I have quite a bit of fondness for Miami Vice, both the television show and the underrated big screen version. One of my favorite episodes of the original series is "Bushido," which for a change focused not on main characters Crockett and Tubbs (Don Johnson and Philip Michael Thomas) but on Lt. Martin Castillo (expertly played by Edward James Olmos), their mysterious, laconic boss. Despite being a man of few words, Castillo takes time to relate the following story to a young boy in his care:
"There's a special story I'd like you to know. The story about the samurai, Toshin. Toshin was the greatest swordsman of his clan. And all the other samurai revered him very much. And the shogun became jealous. The shogun ordered Toshin to murder all the people of a little fishing village as a test of his loyalty. Toshin refused, of course, to do something so wrong. It would have destroyed his honor.
He became an outcast to his clan, which turned against him and he lived with the wild animals in the mountains with his family. The clan sent assassins to try to kill them all but none of them ever came back. Toshin knew that one day they would kill him and his family. That not even he could win all the time. That his time would come.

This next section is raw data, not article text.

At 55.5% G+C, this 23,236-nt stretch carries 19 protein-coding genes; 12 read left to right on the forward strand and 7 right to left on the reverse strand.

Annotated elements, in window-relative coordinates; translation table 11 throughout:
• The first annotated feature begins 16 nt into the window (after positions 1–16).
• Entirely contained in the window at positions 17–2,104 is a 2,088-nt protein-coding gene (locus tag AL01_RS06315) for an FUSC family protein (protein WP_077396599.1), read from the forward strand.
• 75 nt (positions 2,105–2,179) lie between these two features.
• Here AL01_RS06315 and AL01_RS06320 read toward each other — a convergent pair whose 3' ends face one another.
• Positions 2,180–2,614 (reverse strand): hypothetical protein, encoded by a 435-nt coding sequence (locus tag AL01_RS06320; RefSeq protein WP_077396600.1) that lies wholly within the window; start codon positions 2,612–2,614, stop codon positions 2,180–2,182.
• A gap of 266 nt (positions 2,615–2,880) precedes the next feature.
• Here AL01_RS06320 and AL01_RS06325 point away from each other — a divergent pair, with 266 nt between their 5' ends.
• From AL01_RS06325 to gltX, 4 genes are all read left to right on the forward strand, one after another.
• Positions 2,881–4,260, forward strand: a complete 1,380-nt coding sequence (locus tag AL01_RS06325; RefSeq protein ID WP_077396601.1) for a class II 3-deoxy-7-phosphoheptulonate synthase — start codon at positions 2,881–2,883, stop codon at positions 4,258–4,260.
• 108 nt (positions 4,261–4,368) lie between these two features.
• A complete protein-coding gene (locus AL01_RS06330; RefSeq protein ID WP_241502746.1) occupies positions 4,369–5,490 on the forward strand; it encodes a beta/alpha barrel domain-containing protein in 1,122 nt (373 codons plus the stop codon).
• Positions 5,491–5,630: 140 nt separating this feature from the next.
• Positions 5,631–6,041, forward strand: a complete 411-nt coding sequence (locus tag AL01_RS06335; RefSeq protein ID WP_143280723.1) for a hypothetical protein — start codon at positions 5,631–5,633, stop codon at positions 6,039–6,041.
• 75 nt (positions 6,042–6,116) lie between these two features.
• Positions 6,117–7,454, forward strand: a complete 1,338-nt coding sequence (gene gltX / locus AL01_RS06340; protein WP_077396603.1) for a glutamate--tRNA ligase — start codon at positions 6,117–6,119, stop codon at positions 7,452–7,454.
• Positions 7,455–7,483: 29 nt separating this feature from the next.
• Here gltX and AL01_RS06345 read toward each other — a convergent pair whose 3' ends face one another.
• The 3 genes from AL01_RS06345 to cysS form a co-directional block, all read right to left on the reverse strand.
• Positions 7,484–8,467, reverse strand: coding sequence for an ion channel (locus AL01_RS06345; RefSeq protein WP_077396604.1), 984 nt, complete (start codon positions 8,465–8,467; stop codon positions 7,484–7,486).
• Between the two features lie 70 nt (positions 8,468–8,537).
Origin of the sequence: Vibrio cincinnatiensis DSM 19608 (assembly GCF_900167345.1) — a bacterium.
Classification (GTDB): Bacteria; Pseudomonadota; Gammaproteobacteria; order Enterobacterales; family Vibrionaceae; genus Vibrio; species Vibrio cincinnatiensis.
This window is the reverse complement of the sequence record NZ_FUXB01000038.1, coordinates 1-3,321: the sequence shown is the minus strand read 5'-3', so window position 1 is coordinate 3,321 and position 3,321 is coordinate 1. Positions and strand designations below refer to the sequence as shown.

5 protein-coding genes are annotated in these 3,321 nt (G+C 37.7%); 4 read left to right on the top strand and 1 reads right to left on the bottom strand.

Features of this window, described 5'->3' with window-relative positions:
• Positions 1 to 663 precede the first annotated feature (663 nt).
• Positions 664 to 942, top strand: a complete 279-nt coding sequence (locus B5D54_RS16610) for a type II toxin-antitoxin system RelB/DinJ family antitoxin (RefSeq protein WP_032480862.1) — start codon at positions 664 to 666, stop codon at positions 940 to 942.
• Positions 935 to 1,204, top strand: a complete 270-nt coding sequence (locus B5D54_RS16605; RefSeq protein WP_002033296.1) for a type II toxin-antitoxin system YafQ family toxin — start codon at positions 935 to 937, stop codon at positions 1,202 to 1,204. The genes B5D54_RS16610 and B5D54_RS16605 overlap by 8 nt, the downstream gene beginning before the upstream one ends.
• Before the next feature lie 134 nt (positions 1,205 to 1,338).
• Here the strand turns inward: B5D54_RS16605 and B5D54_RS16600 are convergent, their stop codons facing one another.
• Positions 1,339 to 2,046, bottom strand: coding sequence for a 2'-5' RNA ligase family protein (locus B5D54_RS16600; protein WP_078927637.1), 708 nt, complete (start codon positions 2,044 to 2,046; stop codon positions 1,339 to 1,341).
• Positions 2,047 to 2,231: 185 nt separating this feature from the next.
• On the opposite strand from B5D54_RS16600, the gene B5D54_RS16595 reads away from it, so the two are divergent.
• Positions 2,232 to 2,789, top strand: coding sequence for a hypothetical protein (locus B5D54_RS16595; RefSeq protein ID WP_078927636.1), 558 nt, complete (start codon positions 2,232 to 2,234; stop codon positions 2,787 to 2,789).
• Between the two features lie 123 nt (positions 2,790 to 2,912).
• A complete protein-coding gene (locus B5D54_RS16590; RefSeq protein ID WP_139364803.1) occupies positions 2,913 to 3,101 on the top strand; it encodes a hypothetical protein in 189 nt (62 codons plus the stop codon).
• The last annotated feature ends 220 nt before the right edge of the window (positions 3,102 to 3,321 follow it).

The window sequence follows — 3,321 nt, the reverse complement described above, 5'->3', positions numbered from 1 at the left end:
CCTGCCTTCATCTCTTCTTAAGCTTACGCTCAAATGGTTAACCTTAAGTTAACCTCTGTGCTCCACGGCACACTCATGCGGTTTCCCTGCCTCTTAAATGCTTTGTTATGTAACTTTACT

Finally, the clan sent his best friend. A man closer than a brother to him. It was this man's duty to obey the clan. Toshin came down off the mountains onto the beach to meet his old friend. They faced each other with drawn swords. They loved each other very much. As they both struck with their swords Toshin, the master, was a little quicker but he only touched his friend's neck. Touching it but not cutting it. His friend could not stop in time. He struck Toshin once, killing him. Toshin died in honor. It is the way of the bushido, the way of the warrior. Toshin knew that his family would now be safe. But his friend's heart was broken."
(Note: As far as I can tell, this story comes not from old Japan, but from the Miami Vice scriptwriters. It's pretty cool anyway. And "toshin" refers to a Japanese sword's blade without any mounting.